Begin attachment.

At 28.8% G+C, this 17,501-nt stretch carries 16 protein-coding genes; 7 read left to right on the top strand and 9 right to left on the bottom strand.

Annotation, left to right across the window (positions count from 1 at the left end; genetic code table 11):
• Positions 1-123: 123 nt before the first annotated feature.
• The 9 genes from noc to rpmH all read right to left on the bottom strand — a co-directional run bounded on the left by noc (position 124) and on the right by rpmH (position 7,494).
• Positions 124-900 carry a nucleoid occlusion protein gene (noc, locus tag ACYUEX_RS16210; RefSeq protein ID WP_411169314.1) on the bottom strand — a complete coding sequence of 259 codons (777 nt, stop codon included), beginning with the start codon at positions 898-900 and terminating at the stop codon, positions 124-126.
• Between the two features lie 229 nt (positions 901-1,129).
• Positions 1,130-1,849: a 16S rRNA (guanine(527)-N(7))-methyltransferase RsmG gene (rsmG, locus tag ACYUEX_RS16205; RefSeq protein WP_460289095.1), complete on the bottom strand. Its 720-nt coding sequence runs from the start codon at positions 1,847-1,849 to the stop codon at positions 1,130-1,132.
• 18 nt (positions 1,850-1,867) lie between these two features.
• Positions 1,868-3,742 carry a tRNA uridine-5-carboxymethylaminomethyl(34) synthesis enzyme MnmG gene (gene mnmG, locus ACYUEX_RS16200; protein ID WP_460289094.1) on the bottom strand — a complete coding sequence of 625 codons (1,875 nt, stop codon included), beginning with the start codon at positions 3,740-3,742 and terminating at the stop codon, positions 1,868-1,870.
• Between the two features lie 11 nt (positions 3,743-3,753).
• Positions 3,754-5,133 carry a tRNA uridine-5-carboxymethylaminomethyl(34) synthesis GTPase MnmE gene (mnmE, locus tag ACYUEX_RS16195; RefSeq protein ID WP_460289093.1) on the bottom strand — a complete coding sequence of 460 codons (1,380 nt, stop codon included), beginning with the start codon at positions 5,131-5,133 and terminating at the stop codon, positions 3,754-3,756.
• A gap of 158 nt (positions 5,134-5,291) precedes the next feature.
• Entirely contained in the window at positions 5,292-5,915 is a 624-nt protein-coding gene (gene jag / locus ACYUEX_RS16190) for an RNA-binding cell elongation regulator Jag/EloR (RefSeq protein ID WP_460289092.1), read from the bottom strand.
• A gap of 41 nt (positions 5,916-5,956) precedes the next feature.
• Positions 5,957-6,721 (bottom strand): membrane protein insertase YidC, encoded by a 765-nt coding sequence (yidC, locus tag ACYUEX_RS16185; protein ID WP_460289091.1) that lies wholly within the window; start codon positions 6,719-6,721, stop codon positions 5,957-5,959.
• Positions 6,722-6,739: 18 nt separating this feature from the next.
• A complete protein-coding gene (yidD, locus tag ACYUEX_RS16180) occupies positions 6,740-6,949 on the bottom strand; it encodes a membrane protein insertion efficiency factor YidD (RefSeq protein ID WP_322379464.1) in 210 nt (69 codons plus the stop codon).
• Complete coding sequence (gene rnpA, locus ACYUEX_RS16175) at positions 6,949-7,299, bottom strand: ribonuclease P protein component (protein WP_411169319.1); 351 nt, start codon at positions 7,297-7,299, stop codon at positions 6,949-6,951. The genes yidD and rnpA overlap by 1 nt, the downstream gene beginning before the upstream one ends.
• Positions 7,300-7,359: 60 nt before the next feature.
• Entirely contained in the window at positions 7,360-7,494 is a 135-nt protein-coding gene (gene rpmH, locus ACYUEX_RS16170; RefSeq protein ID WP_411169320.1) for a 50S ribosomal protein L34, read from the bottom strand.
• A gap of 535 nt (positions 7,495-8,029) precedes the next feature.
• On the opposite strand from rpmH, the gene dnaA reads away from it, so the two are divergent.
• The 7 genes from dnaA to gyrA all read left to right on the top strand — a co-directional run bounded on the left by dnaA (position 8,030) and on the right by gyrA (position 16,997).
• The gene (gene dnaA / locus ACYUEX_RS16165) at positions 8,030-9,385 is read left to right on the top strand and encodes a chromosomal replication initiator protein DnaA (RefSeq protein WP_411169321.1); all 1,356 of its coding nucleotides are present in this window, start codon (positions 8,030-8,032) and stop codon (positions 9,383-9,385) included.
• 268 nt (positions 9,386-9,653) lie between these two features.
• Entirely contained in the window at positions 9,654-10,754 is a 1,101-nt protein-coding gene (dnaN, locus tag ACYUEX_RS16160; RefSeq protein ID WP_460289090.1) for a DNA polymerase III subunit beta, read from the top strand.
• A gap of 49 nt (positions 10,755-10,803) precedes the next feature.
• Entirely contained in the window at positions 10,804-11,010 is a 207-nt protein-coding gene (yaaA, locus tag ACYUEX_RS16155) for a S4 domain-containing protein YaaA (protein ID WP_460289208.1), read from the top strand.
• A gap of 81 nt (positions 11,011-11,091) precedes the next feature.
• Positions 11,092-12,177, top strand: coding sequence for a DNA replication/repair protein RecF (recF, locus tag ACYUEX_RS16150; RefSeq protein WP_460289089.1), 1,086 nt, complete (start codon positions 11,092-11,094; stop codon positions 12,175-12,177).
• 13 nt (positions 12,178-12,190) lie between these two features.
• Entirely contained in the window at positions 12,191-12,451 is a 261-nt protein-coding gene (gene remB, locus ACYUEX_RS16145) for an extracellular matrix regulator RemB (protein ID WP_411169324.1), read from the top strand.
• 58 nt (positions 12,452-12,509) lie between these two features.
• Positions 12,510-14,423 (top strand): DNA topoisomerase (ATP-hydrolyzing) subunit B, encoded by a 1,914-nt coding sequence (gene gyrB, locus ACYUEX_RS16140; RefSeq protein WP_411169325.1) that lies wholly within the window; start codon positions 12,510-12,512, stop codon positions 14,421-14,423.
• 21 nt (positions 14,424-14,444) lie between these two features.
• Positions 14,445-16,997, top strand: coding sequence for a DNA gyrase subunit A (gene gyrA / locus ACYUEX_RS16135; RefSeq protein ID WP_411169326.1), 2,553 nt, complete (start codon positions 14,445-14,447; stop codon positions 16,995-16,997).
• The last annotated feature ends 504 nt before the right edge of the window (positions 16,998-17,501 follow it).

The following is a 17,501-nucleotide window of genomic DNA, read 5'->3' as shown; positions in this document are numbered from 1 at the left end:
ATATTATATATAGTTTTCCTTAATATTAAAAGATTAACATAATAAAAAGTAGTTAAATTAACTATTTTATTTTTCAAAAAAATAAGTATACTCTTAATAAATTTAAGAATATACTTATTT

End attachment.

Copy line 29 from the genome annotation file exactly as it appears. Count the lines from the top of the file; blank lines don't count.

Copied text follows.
• A gap of 81 nt (positions 11,011-11,091) precedes the next feature.